Clare leaned against the stone niche, aware of the centuries it had welcomed other troubled souls. She took several deep breaths, then more, from the belly deep, and closed her eyes.

She kept breathing, conscious of the “in” breath, the “out” breath. The murmur of voices faded, the music became distant. In…Out…In…Out. The hard stone was no longer separate from her warm coat. Stone…coat…body…chapel…air, no separation.

She drifted in this comfortable space. NOW. No time. Her heart space opened and filled. Her fears dissolved. “The peace that passeth all understanding.” It was here, this moment. She breathed in the peace.

In her mind’s eye, she saw the window towering above the Lady Chapel. She became light and airy, like a soft cloud floating, floating toward the window that glowed blue, red, yellow, as if the brightest light there ever was shone there. Closer now and the brilliant light streaked through the window turning all to a golden glow.

In an instant she was one with the light, and she swirled and swayed and soared up and up and up…sky, space, planet. She saw the earth as a sphere, like the globe she had as a child. She swirled through it, part of this golden storm of radiance. She could feel it covering the sphere, wrapping it, soaring through it. It was like a roller coaster ride… excitement, glorious excitement and joy, pure exuberance.

Then the ride slowed. The golden light became separate from her again. It swirled once more around the chapel and streaked back through the window.

Clare’s breathing quickened and became more shallow. She felt the stone, her coat too warm now. She opened her eyes and tried to focus on the scene. Slowly, she unwound the scarf from her neck. She gazed at the flickering candles.

She breathed gently, aware of the deep peace she felt. There was only Now, this moment and she breathed in the moment. Again. “I choose Peace; I choose Love.” She stayed with this thought while she observed the visitors passing, gazing up at the window. The sounds seemed softer, the faces of the people gentle and peaceful.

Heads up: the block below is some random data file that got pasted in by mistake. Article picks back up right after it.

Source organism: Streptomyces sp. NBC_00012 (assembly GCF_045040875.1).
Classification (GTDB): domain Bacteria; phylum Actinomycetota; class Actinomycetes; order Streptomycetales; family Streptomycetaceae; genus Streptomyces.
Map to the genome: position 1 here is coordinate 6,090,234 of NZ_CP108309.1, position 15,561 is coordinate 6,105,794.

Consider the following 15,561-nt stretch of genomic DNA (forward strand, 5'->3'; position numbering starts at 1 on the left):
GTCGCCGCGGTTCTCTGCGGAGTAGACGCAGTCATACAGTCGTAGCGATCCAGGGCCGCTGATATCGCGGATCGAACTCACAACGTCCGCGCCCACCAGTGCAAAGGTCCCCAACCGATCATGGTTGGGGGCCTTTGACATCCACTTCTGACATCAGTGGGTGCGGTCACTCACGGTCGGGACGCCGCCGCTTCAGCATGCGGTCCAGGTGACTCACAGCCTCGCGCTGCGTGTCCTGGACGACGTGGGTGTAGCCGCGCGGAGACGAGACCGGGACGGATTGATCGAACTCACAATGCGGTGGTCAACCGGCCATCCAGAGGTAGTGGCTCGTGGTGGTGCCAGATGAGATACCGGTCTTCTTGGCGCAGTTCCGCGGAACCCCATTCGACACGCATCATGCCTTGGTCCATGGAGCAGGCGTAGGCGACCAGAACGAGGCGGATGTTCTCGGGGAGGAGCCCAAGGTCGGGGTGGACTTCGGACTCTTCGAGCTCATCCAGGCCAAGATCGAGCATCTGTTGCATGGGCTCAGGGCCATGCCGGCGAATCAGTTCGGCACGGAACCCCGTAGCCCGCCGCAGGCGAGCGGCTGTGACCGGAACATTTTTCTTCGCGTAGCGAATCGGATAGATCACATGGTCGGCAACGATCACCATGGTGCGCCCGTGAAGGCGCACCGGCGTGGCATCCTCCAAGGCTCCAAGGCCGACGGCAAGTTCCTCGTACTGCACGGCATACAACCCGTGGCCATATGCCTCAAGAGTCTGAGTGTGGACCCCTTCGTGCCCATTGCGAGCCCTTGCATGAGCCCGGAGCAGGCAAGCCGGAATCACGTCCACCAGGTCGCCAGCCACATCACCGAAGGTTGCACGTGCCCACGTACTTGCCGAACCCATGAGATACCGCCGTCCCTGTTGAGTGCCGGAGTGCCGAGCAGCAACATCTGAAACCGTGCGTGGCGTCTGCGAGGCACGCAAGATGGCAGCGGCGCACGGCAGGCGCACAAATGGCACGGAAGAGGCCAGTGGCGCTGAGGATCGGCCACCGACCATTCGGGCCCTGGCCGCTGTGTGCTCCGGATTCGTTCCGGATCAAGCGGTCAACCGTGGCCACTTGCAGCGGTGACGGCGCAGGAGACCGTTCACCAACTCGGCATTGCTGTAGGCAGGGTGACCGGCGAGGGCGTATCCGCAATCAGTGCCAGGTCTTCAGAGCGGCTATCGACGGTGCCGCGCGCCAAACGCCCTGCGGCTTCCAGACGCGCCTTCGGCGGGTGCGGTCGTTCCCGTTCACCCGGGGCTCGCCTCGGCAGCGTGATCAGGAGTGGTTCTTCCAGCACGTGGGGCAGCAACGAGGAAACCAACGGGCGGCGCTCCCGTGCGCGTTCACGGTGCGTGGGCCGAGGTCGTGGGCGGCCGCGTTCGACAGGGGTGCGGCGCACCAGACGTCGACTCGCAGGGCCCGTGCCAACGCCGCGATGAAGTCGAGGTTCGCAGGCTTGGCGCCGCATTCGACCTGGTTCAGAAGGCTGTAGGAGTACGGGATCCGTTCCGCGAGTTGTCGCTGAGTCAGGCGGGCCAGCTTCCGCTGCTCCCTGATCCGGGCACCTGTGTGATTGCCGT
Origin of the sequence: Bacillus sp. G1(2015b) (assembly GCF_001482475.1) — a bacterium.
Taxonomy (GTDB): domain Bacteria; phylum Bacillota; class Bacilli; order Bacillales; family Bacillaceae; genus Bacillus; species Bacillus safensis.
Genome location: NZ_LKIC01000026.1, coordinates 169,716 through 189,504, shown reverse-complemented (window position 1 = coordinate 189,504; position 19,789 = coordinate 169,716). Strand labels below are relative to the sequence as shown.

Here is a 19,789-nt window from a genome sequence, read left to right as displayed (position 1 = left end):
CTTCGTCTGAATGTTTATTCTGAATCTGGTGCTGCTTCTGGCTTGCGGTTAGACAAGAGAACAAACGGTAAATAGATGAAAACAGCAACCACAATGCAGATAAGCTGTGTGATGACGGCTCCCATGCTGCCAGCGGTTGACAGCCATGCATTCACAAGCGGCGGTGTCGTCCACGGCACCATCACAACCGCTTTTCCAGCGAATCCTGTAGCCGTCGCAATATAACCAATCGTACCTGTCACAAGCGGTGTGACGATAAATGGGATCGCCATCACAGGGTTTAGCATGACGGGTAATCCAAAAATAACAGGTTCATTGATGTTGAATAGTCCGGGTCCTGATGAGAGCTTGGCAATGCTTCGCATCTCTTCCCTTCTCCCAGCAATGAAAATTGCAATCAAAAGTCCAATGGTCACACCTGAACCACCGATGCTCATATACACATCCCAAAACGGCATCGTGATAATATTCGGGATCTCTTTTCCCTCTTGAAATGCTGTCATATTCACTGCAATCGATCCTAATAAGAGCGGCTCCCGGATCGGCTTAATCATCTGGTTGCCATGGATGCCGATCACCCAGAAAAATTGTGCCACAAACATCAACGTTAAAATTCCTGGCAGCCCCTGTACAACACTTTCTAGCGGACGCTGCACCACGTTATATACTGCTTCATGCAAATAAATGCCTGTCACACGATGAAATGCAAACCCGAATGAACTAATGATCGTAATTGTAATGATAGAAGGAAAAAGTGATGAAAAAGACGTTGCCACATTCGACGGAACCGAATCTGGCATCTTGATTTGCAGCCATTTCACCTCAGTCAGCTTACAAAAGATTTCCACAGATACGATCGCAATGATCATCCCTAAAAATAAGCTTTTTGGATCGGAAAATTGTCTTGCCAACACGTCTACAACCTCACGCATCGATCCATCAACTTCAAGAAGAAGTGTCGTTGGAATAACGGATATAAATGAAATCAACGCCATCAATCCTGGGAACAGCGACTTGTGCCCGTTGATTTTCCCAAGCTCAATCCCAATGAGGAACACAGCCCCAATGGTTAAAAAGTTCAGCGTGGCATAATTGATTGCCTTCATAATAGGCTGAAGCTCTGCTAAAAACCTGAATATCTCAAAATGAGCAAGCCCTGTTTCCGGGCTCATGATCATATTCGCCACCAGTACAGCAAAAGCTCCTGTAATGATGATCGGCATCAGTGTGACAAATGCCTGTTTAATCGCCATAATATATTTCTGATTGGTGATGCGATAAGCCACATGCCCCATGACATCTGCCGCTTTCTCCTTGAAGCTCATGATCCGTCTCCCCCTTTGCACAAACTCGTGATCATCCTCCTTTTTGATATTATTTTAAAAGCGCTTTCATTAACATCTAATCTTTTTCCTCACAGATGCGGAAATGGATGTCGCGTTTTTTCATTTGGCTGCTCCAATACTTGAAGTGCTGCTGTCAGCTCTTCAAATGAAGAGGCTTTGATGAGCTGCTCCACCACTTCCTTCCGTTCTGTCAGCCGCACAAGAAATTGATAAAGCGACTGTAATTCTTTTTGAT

Perhaps it was her imagination. She smiled. Whatever it was, it was a miracle for her. The peace she felt was real and when the clouds of fear and worry floated across it, almost obscuring it with their depth, she would see through them to the truth. Love. Love is all there is.

She stood, slipped out of the niche, and walked to the tier of candles. She dropped a coin in the metal box and pulled a candle from an open basket. She lit it from one already burning and set it in the holder.

“Thank you,” she whispered. “Thank you.”

On the walk home breathing in the chilly air, damp with promised snow, she couldn’t keep her hands in the warmth of her deep pockets. They kept coming out to rub together almost like clapping. She felt like a child who feels the magic of Christmas Eve, the possibility of all dreams being fulfilled.

She smiled at the thought of angels hovering close. She envisioned a scene of snowy city walls,ancient stone towers, gray tree limbs, and golden angels with enormous wings drawing close to shelter and protect. She reached out and touched the wall–Aldwark Street. She looked into the darkness above and could feel the golden presence. More miracles. “Thank you, thank you,” she murmured, yet again.

Alex had the tea tray waiting. The gas logs were a bright spot in the dimly lit room. The tiny tree twinkled with fairy lights. She sipped the sweet, milky tea and shared her experience with Alex. He listened, the deep peace she felt spilling over to him until he could almost see the golden light streaming through the huge window.

They drifted through the evening, enjoying a candlelit supper, rereading Christmas cards from faraway, listening to carols. At midnight they stepped out into the garden to listen to the Minster bells chiming glad tidings.

Then bedtime, both still filled with deep peace and the sense of anticipation, of Christmas Eve and its magic.

In the morning, they opened stockings in bed and sipped tea. Later while Alex fixed oatmeal, Clare switched on the television.

A man in Jerusalem was being interviewed. “I saw Allah’s angels descend upon the Dome. The golden light was blinding.”

Back to the commentator who continued, “Reports are coming in from all over the globe of experiences of this nature. People are describing angels, or their versions of angels, and bright golden light. Only a portion of the world’s population celebrate Christmas but these occurrences are reported across all religious faiths.

“There are reports that all is quiet in the streets of Bagdad and Afghanistan. Soldiers on the border of India and Pakistan are laying down their arms. In Africa, the leaders have pledged billions to build an infrastructure and feed the people.

“We’re quite stunned by these reports. The Queen is expected to comment on them during her Christmas address to the nation.”
Across the bowls of oatmeal, Clare and Alex looked at each other, hands reaching out to touch, faces wet with tears.

Love does prevail. Love is all there is. Miracles do happen.

“Surviving the Holidays” by J. Howard

Friday, January 1st, 2010